ORDER AND FINDINGS AND RECOMMENDATIONS
Plaintiff is confined at Coalinga State Hospital, and is proceeding without counsel. He has filed a complaint purportedly brought pursuant to 42 U.S.C. § 1983. Plaintiff has filed an application to proceed in forma pauperis. Examination of these documents reveals that plaintiff is unable to afford the costs of this action. Accordingly, the request to proceed in forma pauperis will be granted. However, the determination that plaintiff may proceed in forma pauperis does not complete the required inquiry. Pursuant to 28 U.S.C. § 1915(e)(2), the court is directed to dismiss a case at any time if it determines, inter alia, that the action is frivolous or malicious, fails to state a claim on which relief may be granted, or seeks monetary relief against an immune defendant.
In his complaint, plaintiff names as a defendant D. Christopher North, and appears to allege that North conducted an "illegal" mental evaluation of plaintiff. Compl., Dckt. No. 1 at 3. As relief, plaintiff requests that the court give plaintiff a "new and fair trial" and a "new and fair evaluation" by an evaluator that "[does not] lie." Id. He also claims to have suffered a loss of personal liberty. Id. at 4.
A suit under the civil rights statute is appropriate where a plaintiff challenges the conditions of his confinement. See Preiser v. Rodriguez, 411 U.S. 499 (1973). Here, plaintiff does not appear to be challenging his conditions of confinement. Rather, he seems to be challenging his continued commitment at Coalinga State Hospital based on the results of defendant North's mental evaluation. As a general rule, a challenge in federal court to the fact of conviction or the length of confinement must be raised in a petition for writ of habeas corpus pursuant to 28 U.S.C. § 2254, after exhausting state judicial remedies. See id. at 500. Thus, plaintiff's sole remedy for invalidating his commitment in federal court and obtaining release from the Coalinga State Hospital is through a habeas petition.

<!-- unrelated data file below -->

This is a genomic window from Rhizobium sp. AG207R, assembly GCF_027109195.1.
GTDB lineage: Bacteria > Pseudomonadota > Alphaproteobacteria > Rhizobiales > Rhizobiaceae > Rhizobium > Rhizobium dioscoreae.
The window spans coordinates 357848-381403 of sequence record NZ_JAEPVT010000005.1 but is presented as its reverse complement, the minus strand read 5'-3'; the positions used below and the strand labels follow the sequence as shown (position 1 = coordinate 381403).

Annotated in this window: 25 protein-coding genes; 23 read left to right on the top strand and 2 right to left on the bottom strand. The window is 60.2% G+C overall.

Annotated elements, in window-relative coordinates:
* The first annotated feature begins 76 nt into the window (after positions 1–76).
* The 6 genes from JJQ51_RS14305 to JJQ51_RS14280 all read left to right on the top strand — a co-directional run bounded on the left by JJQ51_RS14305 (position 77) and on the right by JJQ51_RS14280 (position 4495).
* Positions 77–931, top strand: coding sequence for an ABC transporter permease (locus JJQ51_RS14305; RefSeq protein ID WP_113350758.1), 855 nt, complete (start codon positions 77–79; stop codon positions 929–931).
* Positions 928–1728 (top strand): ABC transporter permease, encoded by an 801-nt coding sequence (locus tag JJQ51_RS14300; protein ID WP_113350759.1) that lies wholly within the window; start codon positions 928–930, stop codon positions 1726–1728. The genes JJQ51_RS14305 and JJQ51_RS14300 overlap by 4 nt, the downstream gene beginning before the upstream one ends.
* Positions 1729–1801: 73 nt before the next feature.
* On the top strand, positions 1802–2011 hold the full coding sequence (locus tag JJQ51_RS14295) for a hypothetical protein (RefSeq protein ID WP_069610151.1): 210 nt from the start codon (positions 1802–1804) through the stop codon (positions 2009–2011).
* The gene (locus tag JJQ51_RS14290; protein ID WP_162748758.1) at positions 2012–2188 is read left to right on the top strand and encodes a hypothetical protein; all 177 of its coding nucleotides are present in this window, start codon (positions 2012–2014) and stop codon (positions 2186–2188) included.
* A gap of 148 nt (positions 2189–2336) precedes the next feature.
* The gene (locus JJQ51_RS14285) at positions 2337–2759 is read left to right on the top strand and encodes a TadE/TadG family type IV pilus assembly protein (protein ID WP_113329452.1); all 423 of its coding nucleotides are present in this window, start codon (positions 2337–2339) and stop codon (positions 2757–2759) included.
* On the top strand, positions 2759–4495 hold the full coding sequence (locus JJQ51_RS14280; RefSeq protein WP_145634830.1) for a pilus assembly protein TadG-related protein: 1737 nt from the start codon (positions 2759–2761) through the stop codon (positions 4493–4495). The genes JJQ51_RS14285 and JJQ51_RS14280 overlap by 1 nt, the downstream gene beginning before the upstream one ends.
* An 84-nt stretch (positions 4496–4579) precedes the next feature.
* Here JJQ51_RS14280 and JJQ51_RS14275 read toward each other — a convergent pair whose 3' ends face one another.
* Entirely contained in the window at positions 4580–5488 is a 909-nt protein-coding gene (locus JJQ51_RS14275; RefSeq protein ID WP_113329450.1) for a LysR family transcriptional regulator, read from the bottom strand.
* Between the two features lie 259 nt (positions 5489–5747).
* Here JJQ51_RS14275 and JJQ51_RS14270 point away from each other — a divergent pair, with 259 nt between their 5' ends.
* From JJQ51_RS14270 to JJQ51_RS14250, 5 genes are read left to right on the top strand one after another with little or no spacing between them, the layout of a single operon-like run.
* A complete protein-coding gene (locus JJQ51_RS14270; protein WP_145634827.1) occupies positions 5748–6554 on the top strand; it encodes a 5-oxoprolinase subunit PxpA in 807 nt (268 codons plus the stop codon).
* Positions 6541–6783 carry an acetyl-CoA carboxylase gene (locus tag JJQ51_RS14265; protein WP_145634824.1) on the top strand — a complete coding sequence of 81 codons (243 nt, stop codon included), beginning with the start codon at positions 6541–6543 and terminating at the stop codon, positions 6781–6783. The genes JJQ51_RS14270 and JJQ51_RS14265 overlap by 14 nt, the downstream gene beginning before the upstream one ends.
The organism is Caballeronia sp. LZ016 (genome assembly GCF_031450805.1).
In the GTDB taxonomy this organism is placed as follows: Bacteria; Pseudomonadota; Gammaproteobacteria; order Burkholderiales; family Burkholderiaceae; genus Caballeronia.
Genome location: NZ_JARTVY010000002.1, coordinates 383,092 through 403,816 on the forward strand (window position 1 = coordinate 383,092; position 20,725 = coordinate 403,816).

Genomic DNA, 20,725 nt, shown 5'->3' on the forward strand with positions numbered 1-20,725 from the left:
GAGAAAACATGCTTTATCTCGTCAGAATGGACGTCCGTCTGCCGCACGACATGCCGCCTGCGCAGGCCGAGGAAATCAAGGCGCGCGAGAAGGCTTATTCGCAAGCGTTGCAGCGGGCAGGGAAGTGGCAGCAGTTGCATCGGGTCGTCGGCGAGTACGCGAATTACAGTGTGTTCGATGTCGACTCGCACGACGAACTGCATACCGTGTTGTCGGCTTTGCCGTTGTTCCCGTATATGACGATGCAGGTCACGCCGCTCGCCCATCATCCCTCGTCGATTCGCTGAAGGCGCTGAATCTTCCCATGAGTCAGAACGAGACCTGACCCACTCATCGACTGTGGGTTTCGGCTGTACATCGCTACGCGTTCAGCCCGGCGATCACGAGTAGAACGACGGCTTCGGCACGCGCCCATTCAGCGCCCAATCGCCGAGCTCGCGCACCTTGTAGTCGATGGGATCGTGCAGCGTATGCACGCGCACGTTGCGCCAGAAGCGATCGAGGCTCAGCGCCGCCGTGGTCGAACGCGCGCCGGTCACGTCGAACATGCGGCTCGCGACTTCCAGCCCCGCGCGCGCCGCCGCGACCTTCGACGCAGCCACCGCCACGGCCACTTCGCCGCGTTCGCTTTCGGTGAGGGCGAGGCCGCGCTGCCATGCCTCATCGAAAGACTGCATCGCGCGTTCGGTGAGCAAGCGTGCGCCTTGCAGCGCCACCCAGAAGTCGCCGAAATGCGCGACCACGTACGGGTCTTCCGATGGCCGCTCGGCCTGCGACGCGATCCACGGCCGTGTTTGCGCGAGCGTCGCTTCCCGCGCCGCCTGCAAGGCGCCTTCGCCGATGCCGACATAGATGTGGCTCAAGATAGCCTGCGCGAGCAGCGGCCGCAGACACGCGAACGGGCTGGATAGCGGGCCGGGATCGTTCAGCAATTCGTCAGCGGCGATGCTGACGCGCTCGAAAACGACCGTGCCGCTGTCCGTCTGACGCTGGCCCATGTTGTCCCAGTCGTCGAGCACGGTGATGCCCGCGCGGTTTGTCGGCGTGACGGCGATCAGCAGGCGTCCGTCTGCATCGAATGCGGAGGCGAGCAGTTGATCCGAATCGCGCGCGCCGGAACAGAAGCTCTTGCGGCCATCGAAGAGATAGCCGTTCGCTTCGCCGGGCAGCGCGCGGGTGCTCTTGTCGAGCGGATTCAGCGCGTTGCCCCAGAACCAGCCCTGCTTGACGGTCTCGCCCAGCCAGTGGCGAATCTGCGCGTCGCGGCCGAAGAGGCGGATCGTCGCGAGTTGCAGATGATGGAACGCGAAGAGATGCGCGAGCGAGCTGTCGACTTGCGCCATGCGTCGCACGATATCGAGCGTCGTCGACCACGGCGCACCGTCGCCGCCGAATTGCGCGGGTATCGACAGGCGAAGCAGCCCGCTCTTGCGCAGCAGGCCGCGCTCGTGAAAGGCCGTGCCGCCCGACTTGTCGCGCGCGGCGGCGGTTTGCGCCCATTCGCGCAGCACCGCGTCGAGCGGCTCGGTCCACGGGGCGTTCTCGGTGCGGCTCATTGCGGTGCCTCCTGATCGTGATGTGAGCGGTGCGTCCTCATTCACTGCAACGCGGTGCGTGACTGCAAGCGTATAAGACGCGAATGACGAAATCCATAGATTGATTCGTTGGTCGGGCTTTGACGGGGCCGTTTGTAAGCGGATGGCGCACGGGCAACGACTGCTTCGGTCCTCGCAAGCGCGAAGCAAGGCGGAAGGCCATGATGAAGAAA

Plaintiff has requested that the court appoint counsel. District courts lack authority to require counsel to represent indigent prisoners in section 1983 cases. Mallard v. United States Dist. Court, 490 U.S. 296, 298 (1989). In exceptional circumstances, the court may request counsel voluntarily to represent such a plaintiff. 28 U.S.C. § 1915(e)(1); Terrell v. Brewer, 935 F.2d 1015, 1017 (9th Cir. 1991); Wood v. Housewright, 900 F.2d 1332, 1335-36 (9th Cir. 1990). The court finds that there are no exceptional circumstances in this case.
Accordingly, it is hereby ORDERED that:
1. Plaintiff's request to proceed in forma pauperis is granted; and
2. Plaintiff's May 5, 2010 and May 26, 2010 requests for appointment of counsel are denied.
Further, it is hereby RECOMMENDED that this action be dismissed without prejudice to filing a petition for writ of habeas corpus.
These findings and recommendations are submitted to the United States District Judge assigned to the case, pursuant to the provisions of 28 U.S.C. § 636(b)(l). Within fourteen days after being served with these findings and recommendations, any party may file written objections with the court and serve a copy on all parties. Such a document should be captioned "Objections to Magistrate Judge's Findings and Recommendations." Failure to file objections within the specified time may waive the right to appeal the District Court's order. Turner v. Duncan, 158 F.3d 449, 455 (9th Cir. 1998); Martinez v. Ylst, 951 F.2d 1153 (9th Cir. 1991).
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